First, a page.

It is very easy with Docker to have a working WordPress up in no time with the official WordPress Image on Docker Hub.
If you want to have an image which is backed up properly and that you can migrate w/o any problems on a different machine, you need to take care of the proper volumes mappings. Unfortunately I did not find the proper documentation and I needed to find out the hard way.
WordPress Startup Logic
The WordPress solution consists of two separate pieces which are managing state and therefore will need to be coordinated together:
- the WordPress Application itself and
- the Database (mariadb)
The following startup logic is used by the Official Image:
- When the database is started with an empty instance it automatically creates a new inital database in ./var/lib/mysql
- When WordPress is started from an empty instance it automatically copies the WordPress application from /usr/src/wordpress to /var/www/html and it creates a database with the name wordpress.
In order to prevent this initial setup logic, you need to make sure that these locations are mapped properly and that the complete data is available.
We see the following solution alternatives:
- Do it the WordPress Way and install a Backup or Data Migration Plugin. In the case of data restore on a new environment you need to start from a new empty wordpress instance, install the plugin and the do the restore. From my point of view this is by for the easiest solution.
If you want do to it the Docker way, things are getting more difficult because you need to address each component seperalty.
- Make sure that you map the database volumes so that you can restore them. Please note that if you do only a regular file backup the database might not be in a consistent state.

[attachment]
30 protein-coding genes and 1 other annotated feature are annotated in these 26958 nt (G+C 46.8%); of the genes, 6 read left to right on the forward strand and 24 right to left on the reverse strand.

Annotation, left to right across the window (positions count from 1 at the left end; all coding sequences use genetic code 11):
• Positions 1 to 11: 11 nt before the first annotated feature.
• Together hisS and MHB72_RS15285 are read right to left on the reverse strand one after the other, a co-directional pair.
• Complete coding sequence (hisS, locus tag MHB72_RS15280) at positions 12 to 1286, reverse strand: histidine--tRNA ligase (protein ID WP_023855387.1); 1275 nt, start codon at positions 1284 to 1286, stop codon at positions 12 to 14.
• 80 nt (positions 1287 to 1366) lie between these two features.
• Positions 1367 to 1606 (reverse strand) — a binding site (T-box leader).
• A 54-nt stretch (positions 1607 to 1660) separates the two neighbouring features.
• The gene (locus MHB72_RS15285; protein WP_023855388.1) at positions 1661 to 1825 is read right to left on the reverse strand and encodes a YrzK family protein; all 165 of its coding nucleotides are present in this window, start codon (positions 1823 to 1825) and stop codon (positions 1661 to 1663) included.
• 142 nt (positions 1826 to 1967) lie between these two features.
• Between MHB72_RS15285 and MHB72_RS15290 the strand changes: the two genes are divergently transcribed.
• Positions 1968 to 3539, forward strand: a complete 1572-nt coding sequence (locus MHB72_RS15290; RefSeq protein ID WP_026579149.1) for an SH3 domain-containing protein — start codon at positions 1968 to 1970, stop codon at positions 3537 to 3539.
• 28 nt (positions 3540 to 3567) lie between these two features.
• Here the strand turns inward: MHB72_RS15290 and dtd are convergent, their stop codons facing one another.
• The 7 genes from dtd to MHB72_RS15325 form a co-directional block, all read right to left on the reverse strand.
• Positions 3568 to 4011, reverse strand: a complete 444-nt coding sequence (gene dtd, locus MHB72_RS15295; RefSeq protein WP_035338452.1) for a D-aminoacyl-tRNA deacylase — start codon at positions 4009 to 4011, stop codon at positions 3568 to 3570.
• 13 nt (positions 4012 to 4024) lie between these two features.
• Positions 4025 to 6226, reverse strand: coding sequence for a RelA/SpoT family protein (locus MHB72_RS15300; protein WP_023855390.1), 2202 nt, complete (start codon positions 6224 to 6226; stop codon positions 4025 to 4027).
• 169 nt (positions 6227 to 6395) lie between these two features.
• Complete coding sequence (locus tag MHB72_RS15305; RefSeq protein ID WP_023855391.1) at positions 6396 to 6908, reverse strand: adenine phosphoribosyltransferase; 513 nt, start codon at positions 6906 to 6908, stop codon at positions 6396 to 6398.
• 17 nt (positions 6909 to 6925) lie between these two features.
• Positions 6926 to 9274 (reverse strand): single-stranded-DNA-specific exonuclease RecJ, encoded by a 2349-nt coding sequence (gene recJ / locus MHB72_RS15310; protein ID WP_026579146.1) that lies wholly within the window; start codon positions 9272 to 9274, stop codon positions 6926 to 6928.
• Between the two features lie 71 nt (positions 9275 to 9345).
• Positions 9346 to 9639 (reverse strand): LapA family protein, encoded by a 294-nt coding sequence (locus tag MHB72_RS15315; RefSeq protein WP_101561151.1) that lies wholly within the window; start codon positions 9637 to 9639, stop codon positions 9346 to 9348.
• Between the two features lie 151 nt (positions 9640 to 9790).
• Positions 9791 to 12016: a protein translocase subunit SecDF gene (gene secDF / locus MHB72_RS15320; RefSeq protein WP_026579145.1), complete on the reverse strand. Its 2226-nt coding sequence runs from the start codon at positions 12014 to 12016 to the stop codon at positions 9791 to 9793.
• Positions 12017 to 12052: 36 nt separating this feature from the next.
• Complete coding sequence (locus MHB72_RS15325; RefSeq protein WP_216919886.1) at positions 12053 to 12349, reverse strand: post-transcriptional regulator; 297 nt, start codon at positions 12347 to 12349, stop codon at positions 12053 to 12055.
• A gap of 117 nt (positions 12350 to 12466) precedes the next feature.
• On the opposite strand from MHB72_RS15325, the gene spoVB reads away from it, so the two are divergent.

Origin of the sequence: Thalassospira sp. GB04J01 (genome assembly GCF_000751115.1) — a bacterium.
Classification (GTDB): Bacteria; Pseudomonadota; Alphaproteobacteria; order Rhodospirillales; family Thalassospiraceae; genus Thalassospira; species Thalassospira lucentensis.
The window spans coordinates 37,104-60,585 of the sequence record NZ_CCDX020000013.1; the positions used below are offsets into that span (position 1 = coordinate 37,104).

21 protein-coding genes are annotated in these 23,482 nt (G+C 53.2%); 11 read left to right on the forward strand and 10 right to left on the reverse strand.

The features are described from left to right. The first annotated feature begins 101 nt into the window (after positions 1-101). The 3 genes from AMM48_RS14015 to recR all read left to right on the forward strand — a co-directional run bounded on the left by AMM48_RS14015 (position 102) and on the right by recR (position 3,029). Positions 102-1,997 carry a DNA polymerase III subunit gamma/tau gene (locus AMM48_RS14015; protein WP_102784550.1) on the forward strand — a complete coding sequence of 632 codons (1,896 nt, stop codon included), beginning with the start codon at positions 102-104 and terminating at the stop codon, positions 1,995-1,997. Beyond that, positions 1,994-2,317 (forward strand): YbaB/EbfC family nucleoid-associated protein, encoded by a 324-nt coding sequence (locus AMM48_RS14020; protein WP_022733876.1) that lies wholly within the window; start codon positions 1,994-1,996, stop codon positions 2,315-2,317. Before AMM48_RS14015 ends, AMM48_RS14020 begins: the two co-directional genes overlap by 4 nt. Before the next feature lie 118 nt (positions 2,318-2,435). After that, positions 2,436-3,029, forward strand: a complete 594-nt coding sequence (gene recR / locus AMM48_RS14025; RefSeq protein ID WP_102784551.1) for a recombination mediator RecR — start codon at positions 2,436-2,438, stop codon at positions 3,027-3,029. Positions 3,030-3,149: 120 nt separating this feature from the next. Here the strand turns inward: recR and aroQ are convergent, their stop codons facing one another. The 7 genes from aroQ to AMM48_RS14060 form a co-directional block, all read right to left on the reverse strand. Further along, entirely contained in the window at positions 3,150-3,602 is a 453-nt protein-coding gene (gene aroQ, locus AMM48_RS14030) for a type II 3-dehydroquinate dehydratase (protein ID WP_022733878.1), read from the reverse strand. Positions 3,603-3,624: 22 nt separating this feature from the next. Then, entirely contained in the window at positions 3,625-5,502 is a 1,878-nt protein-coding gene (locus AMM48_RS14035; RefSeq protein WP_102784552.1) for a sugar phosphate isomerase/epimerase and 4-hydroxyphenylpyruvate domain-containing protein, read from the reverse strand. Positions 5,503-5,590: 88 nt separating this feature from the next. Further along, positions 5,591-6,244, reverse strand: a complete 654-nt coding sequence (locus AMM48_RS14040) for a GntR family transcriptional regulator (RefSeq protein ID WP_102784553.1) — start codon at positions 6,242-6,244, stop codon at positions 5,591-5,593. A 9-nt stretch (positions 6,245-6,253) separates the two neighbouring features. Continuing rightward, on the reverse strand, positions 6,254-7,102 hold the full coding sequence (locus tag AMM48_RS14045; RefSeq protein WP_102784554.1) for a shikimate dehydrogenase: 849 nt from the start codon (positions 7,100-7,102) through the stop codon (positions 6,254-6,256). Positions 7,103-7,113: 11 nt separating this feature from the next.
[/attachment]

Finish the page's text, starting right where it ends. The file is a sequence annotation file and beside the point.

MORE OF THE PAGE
- Use a separate docker image which performs backups (e.g. zeenlym/mariadb-backup)
- Avoid state in volumes. Do not make any mappings and provide your full solution as custom image by putting your components into /usr/src/wordpress or /var/www/html. This approach only works if your side is stable and rarely changes. Google can help you to get quite some information on the topic of statless wordpress.
- Or make sure that you map the proper file volume:/var/www/html. This is our selected solution which we have implemented below.
The WordPress URL is stored in the database and it is not possible to address the WordPress instance with a different URL. You can find more details in the official documentation.: So you might need to have phpmyadmin available do that you can update the address.
Here is our docker compose file for all components which provides the proper mappings.
version: '3' services: wordpress: image: wordpress:latest container_name: wordpress ports: - 8005:80 environment: - WORDPRESS_DB_PASSWORD=my-password - WORDPRESS_DB_HOST=wordpress-mysql restart: always dns: 126.96.36.199 volumes: - /srv/wordpress:/var/www/html wordpress-mysql: image: mariadb volumes: - /srv/wordpress-mysql:/var/lib/mysql - /backup:/backup environment: - MYSQL_ROOT_PASSWORD=my-password restart: always wordpress-db-backup: image: zeenlym/mariadb-backup environment: - TIMEZONE=Europe/Berlin - SCHEDULE=0 0 * * * - BACKUP_METHOD=mysqldump - MYSQL_HOST=wordpress-mysql - MYSQL_DATABASE=wordpress - MYSQL_USER=root - MYSQL_PASSWORD=my-password volumes: - /backup/wordpress-mysql:/backup phpmyadmin: image: phpmyadmin/phpmyadmin container_name: phpmyadmin environment: - PMA_ARBITRARY=1 restart: always ports: - 8006:80 volumes: - /sessions
In order to run the application on a different machine you just need to make sure that the mapped directories are available. Im my example this is: